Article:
DUESSELDORF/FRANKFURT (Reuters) - Germany's highest court aims to decide this year on complaints filed by the country's biggest utilities against a decision to shut down its nuclear plants earlier than initially planned, a court spokesman said on Tuesday.
E.ON (EONGn.DE), RWE (RWEG.DE) and Vattenfall [VATN.UL] filed complaints with the Constitutional Court after the government imposed a stricter closure timetable in 2011 as a result of the Fukushima nuclear disaster in Japan.
While not opposed to the closure plans in principle, the firms claim the move to accelerate the pace of shutdowns in the run-up to the 2022 deadline violated their property rights and resulted in billions of euros in damages and losses.
They have also incurred losses by having to buy power from the market to meet commitments they could no longer fulfil once the nuclear plants were shut, and stand to face higher decommissioning costs than anticipated.
The court will not decide on individual damages claims - estimated to total at least 15 billion euros ($17 billion) - but its decision could provide the legal basis for such motions should it rule the government's decision is illegal.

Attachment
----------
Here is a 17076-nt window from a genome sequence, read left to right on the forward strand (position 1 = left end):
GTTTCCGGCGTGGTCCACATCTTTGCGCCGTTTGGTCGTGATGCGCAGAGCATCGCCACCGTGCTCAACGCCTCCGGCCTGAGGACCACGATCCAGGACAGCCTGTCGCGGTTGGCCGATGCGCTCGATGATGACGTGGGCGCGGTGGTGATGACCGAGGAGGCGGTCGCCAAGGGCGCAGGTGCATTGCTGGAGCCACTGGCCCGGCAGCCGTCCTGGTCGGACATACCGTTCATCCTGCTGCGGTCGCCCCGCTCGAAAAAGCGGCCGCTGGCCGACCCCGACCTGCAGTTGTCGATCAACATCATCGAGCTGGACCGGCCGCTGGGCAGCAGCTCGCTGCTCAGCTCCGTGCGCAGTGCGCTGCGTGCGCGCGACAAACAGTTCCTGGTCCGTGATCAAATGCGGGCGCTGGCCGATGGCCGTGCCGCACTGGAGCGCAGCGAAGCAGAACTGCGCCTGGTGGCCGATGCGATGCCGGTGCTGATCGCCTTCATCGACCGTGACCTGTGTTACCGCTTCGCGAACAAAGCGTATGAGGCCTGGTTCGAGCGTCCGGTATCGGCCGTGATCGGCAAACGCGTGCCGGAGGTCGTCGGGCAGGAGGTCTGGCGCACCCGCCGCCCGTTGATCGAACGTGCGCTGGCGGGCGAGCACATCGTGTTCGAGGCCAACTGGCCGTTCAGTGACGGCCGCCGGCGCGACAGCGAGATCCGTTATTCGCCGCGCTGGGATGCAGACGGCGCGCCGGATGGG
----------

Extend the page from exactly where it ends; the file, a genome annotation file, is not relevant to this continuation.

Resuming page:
The court spokesman said he could not be more precise about the timing of the ruling, adding it still needed to be decided whether a hearing would take place.
RWE, Germany's second-biggest utility, said it expects a ruling in the second half of the year.
The complaints are part of a number of legal steps being pursued by RWE and its peers over Germany's nuclear policy, including a nuclear fuel tax and the immediate three-month shutdown of all of its nuclear power stations following the Fukushima disaster.
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Reporting by Tom Kaeckenhoff and Christoph Steitz; Editing by Maria Sheahan and John Stonestreet